Operating a hand crank, a guard could literally spin an entire block of wedge-shaped cells. Prisoners would be moved around without ever exiting through the block’s one access point. In addition to improving ventilation and drainage — the system involved an advanced “soil-pipe” or sewer — Brown and Haugh’s patent explained that one of the real safety feature of the rotary jail was for the sheriff or guard himself:
The prisoners are handled without any possible chance for personal contact with any except the one desired, as the cell structure is rotated until the door-opening of the cell desired is brought opposite the general door opening in the outside grating, and while one cell occupies this position the rest must of necessity be securely closed. This arrangement makes the whole prison as convenient to the keeper as though it consisted of but a single cell, and as safe as if it contained but a single prisoner.
Plans for a “rat trap” or “steel trap” prison were being considered by the New York Penological Society in 1897. A syndicated news story incorrectly states that “It is an English idea.” It was a Hoosier one.
Constructed in 1882, the Montgomery County Jail was one of at least eight rotary jails built in the U.S., though by some accounts there were around eighteen total, spread between Kentucky and Utah. Salt Lake City was the only large city that seems to have had one, and the plan was considered best for small-town jails. Only four of them survive today, with none still operating as a jail. The Pottawattamie County Jail in Council Bluffs, Iowa, was the last rotary jail to still be in use. It was discontinued in 1969.
Although the website for Crawfordsville’s Rotary Jail Museum claims that the real motivation behind Brown and Haugh’s patent was “to help maintain strict Victorian social order,” revolving cell blocks were almost definitely an improvement on the pits that 19th-century prisoners were frequently chucked into.
Yet as these new jails were built, their advantages were soon shown to be mostly theoretical. By the 1930s, in fact, the Montgomery County Jail came under criticism for poor ventilation, bad natural lighting, unsanitary conditions, and an “old, insecure, unsafe” structure — all problems that its designers had meant to resolve. Over the years, too, the limbs of inmates in American rotary jails occasionally got caught in the rotating bars, crushing or maiming them.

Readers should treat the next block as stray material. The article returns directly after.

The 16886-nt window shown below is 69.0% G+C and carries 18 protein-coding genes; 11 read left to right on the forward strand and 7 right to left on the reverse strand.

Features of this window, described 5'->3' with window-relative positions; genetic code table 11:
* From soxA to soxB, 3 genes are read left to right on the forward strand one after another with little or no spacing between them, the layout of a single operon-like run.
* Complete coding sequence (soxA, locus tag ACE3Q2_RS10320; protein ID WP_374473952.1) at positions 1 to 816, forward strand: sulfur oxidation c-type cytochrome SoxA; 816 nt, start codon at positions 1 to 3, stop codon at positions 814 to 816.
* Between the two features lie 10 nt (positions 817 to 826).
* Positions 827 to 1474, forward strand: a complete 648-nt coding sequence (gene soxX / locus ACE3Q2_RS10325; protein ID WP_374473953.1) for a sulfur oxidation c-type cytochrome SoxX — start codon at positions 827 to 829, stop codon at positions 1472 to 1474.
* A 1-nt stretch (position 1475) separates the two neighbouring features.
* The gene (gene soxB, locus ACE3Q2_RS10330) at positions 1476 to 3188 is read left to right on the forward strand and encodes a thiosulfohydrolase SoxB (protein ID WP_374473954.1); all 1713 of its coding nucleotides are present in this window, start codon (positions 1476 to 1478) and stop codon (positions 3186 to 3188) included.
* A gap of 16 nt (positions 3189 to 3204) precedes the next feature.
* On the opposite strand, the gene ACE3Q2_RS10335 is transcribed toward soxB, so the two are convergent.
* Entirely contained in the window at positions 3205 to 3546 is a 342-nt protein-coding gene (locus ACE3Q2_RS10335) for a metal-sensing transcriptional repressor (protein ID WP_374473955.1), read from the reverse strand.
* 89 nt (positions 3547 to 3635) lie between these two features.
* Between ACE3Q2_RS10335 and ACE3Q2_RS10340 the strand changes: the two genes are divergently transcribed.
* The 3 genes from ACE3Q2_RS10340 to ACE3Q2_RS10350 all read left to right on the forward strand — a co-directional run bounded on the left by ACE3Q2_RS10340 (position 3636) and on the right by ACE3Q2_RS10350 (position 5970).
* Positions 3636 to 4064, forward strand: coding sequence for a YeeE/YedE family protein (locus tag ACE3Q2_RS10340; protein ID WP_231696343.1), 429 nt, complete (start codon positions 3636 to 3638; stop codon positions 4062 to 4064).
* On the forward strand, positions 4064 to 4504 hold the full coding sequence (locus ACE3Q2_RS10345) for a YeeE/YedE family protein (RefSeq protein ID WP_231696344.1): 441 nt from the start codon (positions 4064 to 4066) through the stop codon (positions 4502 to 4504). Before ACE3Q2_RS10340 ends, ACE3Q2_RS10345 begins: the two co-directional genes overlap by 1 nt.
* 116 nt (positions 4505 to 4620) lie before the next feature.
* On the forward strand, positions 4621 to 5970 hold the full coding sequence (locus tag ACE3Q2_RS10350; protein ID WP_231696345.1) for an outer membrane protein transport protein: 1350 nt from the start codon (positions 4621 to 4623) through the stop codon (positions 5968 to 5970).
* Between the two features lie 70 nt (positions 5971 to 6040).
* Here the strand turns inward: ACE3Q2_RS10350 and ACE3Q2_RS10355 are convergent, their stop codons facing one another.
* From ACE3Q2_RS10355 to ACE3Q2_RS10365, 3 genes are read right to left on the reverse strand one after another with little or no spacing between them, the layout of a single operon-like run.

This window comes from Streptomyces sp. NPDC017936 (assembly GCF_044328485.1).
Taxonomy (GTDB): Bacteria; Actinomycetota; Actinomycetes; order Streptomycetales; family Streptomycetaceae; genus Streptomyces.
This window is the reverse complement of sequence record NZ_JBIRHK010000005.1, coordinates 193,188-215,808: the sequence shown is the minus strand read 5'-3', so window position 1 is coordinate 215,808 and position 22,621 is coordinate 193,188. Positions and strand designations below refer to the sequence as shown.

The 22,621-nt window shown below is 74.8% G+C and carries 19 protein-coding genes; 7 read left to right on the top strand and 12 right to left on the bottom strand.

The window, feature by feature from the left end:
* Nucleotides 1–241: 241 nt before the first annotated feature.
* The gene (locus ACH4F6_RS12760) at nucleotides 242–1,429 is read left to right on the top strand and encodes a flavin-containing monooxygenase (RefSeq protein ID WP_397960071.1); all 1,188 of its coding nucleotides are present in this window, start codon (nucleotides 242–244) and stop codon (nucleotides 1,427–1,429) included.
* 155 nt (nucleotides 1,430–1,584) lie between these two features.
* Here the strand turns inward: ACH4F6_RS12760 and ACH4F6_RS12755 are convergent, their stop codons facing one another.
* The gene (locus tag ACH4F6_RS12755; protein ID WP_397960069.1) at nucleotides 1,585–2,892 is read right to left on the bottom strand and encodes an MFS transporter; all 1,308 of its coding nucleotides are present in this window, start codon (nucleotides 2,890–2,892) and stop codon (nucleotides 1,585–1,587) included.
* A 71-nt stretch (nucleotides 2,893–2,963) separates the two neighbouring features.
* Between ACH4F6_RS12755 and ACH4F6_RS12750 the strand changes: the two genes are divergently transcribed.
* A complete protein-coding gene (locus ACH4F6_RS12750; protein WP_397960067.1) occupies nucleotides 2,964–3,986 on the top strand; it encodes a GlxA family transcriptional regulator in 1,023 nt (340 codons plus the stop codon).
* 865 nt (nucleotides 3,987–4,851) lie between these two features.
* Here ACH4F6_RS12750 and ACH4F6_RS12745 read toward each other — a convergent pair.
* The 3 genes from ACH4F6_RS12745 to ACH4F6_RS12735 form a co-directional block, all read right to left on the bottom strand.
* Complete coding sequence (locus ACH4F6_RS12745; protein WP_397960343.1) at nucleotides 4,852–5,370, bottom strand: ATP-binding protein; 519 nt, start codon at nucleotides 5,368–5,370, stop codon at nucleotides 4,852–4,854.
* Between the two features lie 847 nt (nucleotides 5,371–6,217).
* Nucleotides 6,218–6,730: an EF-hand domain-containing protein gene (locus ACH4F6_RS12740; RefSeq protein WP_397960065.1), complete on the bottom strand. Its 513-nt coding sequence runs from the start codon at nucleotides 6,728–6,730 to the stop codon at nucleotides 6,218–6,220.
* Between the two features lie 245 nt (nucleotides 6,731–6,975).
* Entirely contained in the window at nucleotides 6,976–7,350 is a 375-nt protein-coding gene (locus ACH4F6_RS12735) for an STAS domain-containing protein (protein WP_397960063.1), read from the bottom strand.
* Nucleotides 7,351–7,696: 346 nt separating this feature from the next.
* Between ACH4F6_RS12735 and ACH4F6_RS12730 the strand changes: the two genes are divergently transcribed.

A critic in Wichita, Kansas, in 1917 called the rotating cages a “medieval relic of barbarism.”
Crawfordsville jailers tried to make improvements, but the town’s old rotary jail was finally abandoned in 1967. Montgomery County officially took it out of use in 1973. Like a couple of its historic kindred in Missouri and Iowa, it survives as a museum known as the Rotary Jail Museum.
Ironically, the iron that went into Indiana’s lone rotary jail came from Haughville on Indianapolis’ West Side.
Haugh, Ketchum & Co. Iron Works had moved from downtown west of the White River in 1880, just a year before owner Benjamin F. Haugh filed his patent with William Brown for a revolving cell block. Haughville or “Haughsville” in the 1880’s soon became known for its busy foundries, which included the rival National Malleable Castings Company, and it was considered a prosperous town when Indianapolis annexed it in 1897. Local industries attracted thousands of German, Irish, and Slovene immigrants to the area.
By the early 1900s, Haughville had become the center of Indianapolis’ Eastern European population, including Slovenes, Croats, Macedonians, and Hungarians. A wave of Southerners, both black and white, moved in after World War I. Haughville’s industries, however, slowly declined. When its two major employers, Link-Belt and National Casting, shut down in 1959 and 1962, the neighborhood slipped into serious decline and has never recovered. The closing of Washington High School and the old Central State Hospital (a huge mental institution which probably incorporated a lot of locally-produced iron) also hurt the area.
Efforts have been made to revitalize Haughville, but this part of Indianapolis that once created iron for jails remains a feared part of the city, suffering from serious gang violence, drug addiction, and one of the highest rates of poverty and crime in the Midwest.
Contact: staylor336 [AT] gmail.com